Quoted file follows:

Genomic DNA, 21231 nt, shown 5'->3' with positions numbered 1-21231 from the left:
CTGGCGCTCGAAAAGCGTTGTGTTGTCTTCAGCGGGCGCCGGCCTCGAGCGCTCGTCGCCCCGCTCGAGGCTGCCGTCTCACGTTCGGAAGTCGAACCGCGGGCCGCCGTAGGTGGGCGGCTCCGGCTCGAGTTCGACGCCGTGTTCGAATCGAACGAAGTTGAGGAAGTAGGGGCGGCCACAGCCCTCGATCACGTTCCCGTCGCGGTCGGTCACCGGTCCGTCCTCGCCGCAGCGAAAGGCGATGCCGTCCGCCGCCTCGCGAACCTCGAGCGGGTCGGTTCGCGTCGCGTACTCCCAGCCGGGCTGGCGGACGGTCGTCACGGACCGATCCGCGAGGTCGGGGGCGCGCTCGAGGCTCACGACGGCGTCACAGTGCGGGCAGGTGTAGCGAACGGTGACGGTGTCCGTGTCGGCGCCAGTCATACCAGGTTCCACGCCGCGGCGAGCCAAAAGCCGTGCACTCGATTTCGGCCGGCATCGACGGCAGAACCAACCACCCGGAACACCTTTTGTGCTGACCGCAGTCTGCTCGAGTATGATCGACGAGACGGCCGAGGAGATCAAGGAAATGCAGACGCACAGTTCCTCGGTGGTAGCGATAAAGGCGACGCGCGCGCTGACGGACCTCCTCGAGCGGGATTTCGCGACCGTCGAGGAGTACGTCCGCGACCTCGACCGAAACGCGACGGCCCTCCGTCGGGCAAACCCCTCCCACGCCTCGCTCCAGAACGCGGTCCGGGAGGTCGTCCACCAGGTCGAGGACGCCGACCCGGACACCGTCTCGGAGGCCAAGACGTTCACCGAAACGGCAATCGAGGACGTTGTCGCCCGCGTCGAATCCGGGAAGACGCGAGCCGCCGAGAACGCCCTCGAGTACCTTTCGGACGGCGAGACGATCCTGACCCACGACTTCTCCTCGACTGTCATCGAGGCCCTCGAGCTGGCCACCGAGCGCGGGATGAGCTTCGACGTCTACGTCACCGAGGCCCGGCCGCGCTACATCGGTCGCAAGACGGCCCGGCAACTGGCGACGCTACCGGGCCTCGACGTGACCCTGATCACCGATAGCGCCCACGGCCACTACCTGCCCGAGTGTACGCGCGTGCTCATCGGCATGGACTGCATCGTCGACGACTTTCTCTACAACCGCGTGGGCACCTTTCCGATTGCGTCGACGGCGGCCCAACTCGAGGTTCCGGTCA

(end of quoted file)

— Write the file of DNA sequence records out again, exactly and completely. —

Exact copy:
Genomic DNA, 21231 nt, shown 5'->3' with positions numbered 1-21231 from the left:
CTGGCGCTCGAAAAGCGTTGTGTTGTCTTCAGCGGGCGCCGGCCTCGAGCGCTCGTCGCCCCGCTCGAGGCTGCCGTCTCACGTTCGGAAGTCGAACCGCGGGCCGCCGTAGGTGGGCGGCTCCGGCTCGAGTTCGACGCCGTGTTCGAATCGAACGAAGTTGAGGAAGTAGGGGCGGCCACAGCCCTCGATCACGTTCCCGTCGCGGTCGGTCACCGGTCCGTCCTCGCCGCAGCGAAAGGCGATGCCGTCCGCCGCCTCGCGAACCTCGAGCGGGTCGGTTCGCGTCGCGTACTCCCAGCCGGGCTGGCGGACGGTCGTCACGGACCGATCCGCGAGGTCGGGGGCGCGCTCGAGGCTCACGACGGCGTCACAGTGCGGGCAGGTGTAGCGAACGGTGACGGTGTCCGTGTCGGCGCCAGTCATACCAGGTTCCACGCCGCGGCGAGCCAAAAGCCGTGCACTCGATTTCGGCCGGCATCGACGGCAGAACCAACCACCCGGAACACCTTTTGTGCTGACCGCAGTCTGCTCGAGTATGATCGACGAGACGGCCGAGGAGATCAAGGAAATGCAGACGCACAGTTCCTCGGTGGTAGCGATAAAGGCGACGCGCGCGCTGACGGACCTCCTCGAGCGGGATTTCGCGACCGTCGAGGAGTACGTCCGCGACCTCGACCGAAACGCGACGGCCCTCCGTCGGGCAAACCCCTCCCACGCCTCGCTCCAGAACGCGGTCCGGGAGGTCGTCCACCAGGTCGAGGACGCCGACCCGGACACCGTCTCGGAGGCCAAGACGTTCACCGAAACGGCAATCGAGGACGTTGTCGCCCGCGTCGAATCCGGGAAGACGCGAGCCGCCGAGAACGCCCTCGAGTACCTTTCGGACGGCGAGACGATCCTGACCCACGACTTCTCCTCGACTGTCATCGAGGCCCTCGAGCTGGCCACCGAGCGCGGGATGAGCTTCGACGTCTACGTCACCGAGGCCCGGCCGCGCTACATCGGTCGCAAGACGGCCCGGCAACTGGCGACGCTACCGGGCCTCGACGTGACCCTGATCACCGATAGCGCCCACGGCCACTACCTGCCCGAGTGTACGCGCGTGCTCATCGGCATGGACTGCATCGTCGACGACTTTCTCTACAACCGCGTGGGCACCTTTCCGATTGCGTCGACGGCGGCCCAACTCGAGGTTCCGGTCA